Here are some of my other favorite ideas for teaching about the properties of light.

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Properties of Light Activities:

1. This is a simple experiment for teaching about light refraction. It's called flip an arrow and you can read more about here. It works great for a science center or station.



2. I also like to put this game, Laser Maze, out as a center and I leave it around for students to play at other times when they have finished their work early:
 

3. This one is such a fun activity and incorporates art as well!


4. Teaching about how light creates shadows is important and this is an easy low prep activity:


5. What would a light unit be without teaching students how to power a lightbulb!


6. These light circuits are a fun one for the holidays but of course you can use it at any time!


7. To show that light is made up of the colors of the rainbow:


8. Why is the sky blue? A light refraction experiment:


9. An anchor chart:


10. Another anchor chart for transparent, translucent and opaque:


11. One of the first things I do with my students is brainstorm the sources of light:


12. Then we categorize them into artificial vs. natural:


13. Color Mixing with light:


14. Glow stick light science!


15. Secret message science!


Teaching about Plants: A Science Inquiry about Plants and Outer Space

What better way to teach students about plants than by actually growing them? I found this really neat company called Tomatosphere, and they send you seeds that were in outer space! It really sparks a good inquiry when you ask your students, "How does outer space affect plants and seeds?"

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I love to start an inquiry with my students by bringing something into the classroom, setting it in the middle of our circle and letting them share what they are wondering or what they think we're going to be learning about. It creates even more wonder and engagement.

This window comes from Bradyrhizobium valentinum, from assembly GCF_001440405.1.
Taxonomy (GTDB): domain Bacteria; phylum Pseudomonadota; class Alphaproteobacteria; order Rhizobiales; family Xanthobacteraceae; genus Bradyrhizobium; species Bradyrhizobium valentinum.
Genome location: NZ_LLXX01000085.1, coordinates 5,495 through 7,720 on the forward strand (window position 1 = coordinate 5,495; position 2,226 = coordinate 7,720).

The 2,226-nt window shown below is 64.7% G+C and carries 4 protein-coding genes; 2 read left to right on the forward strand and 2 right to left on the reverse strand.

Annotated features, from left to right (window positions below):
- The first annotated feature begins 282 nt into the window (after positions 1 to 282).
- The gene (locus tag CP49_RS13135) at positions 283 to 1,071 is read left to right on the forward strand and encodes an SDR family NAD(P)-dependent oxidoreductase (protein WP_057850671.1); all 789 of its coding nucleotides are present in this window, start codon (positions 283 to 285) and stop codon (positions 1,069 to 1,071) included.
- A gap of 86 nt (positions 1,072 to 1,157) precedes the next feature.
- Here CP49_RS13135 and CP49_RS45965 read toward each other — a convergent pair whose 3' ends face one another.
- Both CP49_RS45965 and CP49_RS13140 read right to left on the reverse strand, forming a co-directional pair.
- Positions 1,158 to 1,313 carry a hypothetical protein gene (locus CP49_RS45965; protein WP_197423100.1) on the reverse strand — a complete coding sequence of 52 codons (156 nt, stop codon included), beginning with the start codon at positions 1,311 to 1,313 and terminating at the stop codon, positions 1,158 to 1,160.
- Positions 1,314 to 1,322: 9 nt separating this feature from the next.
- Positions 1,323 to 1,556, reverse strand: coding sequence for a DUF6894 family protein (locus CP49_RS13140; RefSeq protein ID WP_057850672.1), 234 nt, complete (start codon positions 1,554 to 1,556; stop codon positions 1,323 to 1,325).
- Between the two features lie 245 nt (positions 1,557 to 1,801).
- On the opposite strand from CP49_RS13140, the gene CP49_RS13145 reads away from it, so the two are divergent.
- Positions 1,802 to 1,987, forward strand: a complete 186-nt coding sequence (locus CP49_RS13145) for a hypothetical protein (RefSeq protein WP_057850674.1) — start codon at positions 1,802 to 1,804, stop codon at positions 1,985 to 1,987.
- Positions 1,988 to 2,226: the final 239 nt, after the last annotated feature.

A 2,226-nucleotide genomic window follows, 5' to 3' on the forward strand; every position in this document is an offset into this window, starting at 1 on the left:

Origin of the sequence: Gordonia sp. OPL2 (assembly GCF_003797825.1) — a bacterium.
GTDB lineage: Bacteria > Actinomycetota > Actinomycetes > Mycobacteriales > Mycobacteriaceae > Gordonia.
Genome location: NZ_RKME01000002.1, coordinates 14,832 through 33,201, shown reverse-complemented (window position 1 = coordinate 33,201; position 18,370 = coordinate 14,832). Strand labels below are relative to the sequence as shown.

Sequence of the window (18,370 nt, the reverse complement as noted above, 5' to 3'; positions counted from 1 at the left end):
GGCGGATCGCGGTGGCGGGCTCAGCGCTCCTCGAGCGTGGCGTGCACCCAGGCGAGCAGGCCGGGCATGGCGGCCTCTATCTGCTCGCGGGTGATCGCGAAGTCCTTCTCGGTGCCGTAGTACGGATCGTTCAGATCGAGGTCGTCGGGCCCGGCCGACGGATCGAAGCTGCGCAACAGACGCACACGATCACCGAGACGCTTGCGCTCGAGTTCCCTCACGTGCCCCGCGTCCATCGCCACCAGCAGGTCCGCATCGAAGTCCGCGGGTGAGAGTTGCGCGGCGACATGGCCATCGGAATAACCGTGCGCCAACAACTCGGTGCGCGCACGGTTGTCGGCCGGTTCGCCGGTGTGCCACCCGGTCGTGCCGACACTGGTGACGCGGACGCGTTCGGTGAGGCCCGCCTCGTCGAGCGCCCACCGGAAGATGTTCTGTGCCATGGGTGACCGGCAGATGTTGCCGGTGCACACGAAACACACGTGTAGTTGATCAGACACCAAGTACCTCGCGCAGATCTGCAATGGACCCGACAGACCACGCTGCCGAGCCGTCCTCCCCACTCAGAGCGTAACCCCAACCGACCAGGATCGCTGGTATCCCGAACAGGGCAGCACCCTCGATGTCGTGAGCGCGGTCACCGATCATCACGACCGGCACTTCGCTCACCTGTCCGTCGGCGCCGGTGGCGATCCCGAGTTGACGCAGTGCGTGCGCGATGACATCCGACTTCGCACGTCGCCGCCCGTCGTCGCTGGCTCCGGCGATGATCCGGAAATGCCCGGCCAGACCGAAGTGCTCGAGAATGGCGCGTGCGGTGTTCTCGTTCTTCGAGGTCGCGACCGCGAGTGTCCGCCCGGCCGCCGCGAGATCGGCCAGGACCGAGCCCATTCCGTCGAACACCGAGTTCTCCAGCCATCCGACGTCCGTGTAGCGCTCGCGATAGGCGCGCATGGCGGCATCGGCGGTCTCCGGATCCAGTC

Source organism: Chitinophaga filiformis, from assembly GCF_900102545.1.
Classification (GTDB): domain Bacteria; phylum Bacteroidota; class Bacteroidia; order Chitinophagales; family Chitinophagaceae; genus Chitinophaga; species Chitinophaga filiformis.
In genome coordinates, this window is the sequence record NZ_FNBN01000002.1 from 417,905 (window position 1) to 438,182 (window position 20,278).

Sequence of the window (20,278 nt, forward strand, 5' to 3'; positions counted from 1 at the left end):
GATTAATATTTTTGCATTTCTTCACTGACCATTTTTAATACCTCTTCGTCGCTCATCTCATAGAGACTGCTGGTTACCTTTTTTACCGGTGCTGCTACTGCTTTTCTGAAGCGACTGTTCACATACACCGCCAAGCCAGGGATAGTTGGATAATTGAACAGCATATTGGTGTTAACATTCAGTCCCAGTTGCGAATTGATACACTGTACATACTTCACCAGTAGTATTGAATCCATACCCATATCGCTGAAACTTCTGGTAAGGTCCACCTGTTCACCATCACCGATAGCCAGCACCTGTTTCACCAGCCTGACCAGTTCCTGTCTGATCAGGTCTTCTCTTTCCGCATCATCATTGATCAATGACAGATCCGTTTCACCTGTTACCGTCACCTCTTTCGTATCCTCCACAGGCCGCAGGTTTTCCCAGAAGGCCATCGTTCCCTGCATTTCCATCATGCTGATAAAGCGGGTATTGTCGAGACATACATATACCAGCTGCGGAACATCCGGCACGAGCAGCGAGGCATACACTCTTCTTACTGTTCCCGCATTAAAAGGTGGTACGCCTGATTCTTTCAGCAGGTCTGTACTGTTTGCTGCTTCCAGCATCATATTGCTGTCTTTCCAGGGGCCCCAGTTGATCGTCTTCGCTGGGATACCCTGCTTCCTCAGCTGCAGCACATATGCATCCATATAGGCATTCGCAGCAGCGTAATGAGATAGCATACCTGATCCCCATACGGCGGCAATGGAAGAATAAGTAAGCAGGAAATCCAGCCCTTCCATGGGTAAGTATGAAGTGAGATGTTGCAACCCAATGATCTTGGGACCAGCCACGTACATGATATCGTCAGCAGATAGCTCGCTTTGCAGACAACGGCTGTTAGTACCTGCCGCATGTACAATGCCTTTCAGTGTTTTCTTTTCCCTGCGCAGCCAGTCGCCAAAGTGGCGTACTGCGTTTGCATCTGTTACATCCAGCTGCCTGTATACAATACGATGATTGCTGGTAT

After a few minutes I share where the little packets of seeds came from and what they are for.


What is the Tomatosphere?


Tomatosphere is a Canadian run initiative but they ship their seeds to the United States as well. It is a totally free program where students get to investigate the effects of outer space on seed germination. Students record their results at the end of the experiment and their results help scientists learn about issues regarding long-term space exploration.

When you tell your students that they are helping real scientists learn about space exploration they get pretty excited and they take their "job" seriously!


How the Tomatosphere science program works:

When you sign up to receive seeds they will be delivered to you in the spring. Your class will receive 2 sets of seeds. One set has seeds that were sent into space or treated in space-simulated conditions. The other set are "control" seeds. You have to plant the seeds separately so you can keep track of them. We labelled ours Set A and Set B and put them into large white containers.